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A State Mental Health System With No State Hospital: The Vermont Feasibility Study
Paul J. Carling; Sutherland Miller; La Vonne Daniels; Frances L. Randolph
Psychiatric Services 1987; doi:
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This study would not have been possible without the involvement of large numbers of Vermont consumers, family members, service providers, policy-makers, and advocates. The expert consultants included David Goodrick, Ph.D., James Sorensen, Ph.D., H. Stephen Leff, Ph.D., Neil Mickenberg, J.D., Barry Cohen, Ph.D., and Thomas Fox, M.D. Special thanks are due to James Stockdill and Neal Brown of NIMH, to Priscilla Ridgway, M.S.W., and Cherise Rowan for their thoughtful comments, and to Ronald Brothers, who produced the many drafts.

Center for Psychiatric Rehabilitation of Boston University, University of Vermont in Burlington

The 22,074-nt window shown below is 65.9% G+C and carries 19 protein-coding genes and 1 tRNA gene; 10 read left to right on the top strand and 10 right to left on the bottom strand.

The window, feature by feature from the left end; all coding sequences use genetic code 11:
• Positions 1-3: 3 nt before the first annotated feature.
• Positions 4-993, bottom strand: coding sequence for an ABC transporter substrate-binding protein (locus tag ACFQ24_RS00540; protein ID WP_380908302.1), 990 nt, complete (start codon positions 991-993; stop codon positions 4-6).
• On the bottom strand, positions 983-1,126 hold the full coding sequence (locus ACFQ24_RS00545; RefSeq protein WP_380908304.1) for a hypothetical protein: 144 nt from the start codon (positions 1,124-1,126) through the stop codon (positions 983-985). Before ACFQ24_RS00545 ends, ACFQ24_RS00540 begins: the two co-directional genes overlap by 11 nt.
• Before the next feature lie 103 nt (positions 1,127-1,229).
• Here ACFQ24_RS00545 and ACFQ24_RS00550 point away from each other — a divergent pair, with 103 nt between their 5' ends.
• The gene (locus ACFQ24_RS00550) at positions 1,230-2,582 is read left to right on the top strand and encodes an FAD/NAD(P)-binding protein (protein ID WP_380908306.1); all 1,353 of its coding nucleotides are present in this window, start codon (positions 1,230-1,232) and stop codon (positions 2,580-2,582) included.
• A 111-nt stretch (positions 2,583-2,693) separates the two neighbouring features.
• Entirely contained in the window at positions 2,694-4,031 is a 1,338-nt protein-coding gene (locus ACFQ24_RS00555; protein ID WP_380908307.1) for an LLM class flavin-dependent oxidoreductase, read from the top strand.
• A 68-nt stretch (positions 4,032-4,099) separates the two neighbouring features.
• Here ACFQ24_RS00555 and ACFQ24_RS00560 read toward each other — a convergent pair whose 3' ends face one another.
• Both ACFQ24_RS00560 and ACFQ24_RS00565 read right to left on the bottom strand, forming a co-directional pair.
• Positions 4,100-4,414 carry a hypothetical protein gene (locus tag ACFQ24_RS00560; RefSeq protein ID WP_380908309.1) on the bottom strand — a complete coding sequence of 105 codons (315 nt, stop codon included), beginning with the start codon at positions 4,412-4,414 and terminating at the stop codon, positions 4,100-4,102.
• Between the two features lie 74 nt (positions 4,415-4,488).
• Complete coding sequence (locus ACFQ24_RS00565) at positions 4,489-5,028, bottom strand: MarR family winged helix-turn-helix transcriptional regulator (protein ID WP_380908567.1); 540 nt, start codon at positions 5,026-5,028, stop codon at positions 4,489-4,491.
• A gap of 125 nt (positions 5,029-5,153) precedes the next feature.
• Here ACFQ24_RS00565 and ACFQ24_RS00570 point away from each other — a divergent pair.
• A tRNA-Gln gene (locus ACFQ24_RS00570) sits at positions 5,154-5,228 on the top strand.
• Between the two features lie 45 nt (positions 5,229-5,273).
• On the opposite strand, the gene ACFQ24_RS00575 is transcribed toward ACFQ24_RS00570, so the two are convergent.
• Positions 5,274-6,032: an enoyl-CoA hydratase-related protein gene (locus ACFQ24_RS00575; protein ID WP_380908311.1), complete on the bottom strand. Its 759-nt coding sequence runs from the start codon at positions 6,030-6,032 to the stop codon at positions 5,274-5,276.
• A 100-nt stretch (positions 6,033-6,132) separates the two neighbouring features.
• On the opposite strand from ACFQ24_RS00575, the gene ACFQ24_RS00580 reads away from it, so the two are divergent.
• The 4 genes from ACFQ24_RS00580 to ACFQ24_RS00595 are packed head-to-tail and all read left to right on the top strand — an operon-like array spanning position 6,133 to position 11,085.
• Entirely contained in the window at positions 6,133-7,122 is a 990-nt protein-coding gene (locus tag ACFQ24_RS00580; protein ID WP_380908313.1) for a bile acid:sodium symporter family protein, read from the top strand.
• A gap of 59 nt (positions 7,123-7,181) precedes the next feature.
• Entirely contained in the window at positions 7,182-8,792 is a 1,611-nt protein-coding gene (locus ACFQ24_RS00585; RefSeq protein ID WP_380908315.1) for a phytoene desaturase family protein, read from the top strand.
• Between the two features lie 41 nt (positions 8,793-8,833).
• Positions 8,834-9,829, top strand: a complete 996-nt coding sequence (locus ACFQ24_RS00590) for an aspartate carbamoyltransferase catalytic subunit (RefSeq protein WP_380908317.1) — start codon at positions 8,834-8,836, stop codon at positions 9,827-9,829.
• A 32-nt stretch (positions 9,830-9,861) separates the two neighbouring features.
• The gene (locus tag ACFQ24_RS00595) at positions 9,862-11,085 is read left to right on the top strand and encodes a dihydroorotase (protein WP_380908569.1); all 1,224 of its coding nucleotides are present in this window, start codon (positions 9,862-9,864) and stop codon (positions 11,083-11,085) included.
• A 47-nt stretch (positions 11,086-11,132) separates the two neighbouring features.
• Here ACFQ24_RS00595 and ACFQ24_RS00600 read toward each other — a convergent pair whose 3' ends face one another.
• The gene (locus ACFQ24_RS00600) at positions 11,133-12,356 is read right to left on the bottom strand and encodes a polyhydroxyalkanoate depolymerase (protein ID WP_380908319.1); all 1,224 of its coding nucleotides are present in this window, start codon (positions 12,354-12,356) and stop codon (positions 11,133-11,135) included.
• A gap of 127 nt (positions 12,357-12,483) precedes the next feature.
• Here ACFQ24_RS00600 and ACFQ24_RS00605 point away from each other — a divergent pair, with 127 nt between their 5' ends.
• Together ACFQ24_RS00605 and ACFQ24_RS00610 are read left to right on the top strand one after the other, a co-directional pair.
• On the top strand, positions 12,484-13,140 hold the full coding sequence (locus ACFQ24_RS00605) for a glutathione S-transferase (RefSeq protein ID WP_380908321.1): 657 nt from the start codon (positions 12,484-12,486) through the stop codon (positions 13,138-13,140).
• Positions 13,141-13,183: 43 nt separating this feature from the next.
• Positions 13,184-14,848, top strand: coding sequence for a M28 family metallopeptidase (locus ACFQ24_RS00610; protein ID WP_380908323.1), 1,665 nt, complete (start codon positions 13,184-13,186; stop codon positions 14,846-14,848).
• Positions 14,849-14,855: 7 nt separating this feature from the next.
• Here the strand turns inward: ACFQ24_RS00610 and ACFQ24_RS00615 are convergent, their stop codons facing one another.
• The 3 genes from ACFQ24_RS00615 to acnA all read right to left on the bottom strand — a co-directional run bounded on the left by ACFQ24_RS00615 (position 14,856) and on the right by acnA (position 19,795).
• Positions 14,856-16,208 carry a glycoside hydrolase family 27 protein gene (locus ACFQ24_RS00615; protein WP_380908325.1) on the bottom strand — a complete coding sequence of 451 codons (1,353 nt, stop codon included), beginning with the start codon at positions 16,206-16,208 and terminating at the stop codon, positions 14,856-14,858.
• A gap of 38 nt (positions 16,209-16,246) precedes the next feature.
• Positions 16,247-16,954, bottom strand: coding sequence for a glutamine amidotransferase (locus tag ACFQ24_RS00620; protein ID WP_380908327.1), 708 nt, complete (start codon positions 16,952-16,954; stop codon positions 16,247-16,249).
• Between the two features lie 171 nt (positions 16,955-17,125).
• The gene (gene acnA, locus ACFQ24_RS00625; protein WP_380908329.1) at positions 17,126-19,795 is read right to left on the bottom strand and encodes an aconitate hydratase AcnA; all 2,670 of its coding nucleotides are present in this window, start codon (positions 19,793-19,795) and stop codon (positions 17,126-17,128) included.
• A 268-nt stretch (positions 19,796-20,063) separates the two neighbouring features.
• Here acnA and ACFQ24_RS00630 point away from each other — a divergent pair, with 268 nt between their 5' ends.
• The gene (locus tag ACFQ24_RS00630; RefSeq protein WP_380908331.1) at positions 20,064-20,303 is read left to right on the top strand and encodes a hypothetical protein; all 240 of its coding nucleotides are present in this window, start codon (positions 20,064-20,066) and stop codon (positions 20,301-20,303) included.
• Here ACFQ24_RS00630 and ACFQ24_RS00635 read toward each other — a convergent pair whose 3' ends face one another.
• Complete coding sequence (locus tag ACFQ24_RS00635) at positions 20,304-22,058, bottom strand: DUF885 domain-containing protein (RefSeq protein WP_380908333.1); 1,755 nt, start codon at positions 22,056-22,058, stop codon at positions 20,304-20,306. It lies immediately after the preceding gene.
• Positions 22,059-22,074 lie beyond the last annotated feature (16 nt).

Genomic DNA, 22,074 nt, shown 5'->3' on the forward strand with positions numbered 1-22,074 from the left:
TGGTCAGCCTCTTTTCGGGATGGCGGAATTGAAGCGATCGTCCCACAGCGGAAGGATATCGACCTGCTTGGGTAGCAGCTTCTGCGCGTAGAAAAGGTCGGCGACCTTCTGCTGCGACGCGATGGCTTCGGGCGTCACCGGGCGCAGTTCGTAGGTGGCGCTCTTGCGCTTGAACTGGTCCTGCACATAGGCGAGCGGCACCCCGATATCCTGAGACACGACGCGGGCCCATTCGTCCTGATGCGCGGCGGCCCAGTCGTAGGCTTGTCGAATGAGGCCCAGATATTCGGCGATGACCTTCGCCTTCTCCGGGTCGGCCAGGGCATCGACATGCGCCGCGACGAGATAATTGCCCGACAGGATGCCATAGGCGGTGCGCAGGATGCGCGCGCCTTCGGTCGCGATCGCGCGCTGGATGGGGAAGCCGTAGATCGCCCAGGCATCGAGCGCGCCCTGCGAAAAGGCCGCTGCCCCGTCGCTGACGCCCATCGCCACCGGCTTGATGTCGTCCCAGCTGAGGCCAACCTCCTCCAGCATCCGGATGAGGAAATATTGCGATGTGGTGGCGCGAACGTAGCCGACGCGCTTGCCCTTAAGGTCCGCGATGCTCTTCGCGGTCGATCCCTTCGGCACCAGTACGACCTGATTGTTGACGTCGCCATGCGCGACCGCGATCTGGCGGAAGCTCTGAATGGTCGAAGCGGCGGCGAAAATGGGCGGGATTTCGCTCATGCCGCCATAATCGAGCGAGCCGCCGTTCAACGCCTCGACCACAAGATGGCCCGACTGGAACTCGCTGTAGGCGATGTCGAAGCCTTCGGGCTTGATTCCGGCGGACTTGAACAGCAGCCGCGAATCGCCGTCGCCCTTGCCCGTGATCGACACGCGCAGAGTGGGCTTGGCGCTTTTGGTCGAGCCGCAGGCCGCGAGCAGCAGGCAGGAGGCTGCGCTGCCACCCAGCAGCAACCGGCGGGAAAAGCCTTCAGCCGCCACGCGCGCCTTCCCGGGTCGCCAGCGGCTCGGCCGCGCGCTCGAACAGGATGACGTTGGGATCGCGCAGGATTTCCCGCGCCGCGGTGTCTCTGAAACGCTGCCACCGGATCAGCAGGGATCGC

Albert Einstein College of Medicine in the Bronx

University of Nebraska

Center for Psychiatric Rehabilitation

American Psychiatric Association

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A comprehensive study of both the feasibility and the desirability of operating a state mental health system without a state hospital, except for a small forensic facility, was carried out in Vermont. Feasibility was examined in terms of client needs, service system capabilities, financing, human resource requirements, legal and rights protection issues, and political considerations. The study team concluded that developing comprehensive regional community support and rehabilitation services to replace the state hospital for all public mental health clients except forensic patients was both feasible and desirable since it would result in better services at a roughly equivalent cost to the state. The team also developed recommendations for optimizing the success of regionalization.

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